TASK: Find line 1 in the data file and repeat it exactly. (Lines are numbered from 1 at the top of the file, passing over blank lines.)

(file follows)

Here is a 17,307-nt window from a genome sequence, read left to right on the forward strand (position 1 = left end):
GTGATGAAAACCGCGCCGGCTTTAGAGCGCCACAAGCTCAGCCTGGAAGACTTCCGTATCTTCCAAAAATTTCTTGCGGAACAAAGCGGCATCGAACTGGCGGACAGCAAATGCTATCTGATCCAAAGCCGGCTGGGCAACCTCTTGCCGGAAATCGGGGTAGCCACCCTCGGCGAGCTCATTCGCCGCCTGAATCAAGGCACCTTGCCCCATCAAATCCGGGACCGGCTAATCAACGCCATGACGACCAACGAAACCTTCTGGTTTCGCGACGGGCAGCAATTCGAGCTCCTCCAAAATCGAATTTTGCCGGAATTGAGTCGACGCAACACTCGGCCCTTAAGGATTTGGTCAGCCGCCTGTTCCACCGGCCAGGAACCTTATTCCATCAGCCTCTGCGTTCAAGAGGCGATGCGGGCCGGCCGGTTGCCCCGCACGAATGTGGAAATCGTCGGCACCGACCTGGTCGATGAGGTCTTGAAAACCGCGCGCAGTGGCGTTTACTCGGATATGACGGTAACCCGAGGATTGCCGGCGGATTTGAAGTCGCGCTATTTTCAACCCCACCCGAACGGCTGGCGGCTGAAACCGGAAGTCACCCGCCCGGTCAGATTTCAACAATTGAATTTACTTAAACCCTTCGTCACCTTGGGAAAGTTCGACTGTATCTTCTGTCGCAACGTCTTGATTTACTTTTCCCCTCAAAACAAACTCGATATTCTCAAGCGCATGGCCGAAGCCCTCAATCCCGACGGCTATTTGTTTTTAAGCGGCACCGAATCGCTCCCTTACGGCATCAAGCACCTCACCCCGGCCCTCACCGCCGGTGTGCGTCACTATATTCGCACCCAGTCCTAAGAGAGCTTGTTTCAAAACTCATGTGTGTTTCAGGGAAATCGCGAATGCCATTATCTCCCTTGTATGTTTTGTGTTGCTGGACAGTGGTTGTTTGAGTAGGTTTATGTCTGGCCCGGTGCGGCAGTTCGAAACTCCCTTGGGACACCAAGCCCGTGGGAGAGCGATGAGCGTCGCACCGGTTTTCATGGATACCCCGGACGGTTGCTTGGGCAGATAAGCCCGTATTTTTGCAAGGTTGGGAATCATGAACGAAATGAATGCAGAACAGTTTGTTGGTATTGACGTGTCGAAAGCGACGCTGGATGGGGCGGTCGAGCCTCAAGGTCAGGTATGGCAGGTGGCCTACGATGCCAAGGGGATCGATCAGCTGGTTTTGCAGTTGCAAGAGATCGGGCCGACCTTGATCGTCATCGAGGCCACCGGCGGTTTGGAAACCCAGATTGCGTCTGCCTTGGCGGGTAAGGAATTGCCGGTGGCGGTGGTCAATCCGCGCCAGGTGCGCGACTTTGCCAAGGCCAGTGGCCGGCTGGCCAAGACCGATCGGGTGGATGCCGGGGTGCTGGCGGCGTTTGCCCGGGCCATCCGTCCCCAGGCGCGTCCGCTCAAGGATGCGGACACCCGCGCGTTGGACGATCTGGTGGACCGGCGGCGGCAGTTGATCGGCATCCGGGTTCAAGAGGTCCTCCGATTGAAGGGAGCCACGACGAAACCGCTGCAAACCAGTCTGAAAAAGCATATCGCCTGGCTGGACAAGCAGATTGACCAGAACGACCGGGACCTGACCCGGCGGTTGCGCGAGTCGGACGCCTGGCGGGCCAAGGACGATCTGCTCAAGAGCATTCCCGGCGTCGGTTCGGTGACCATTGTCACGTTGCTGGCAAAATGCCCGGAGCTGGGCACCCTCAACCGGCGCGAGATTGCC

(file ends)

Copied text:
Here is a 17,307-nt window from a genome sequence, read left to right on the forward strand (position 1 = left end):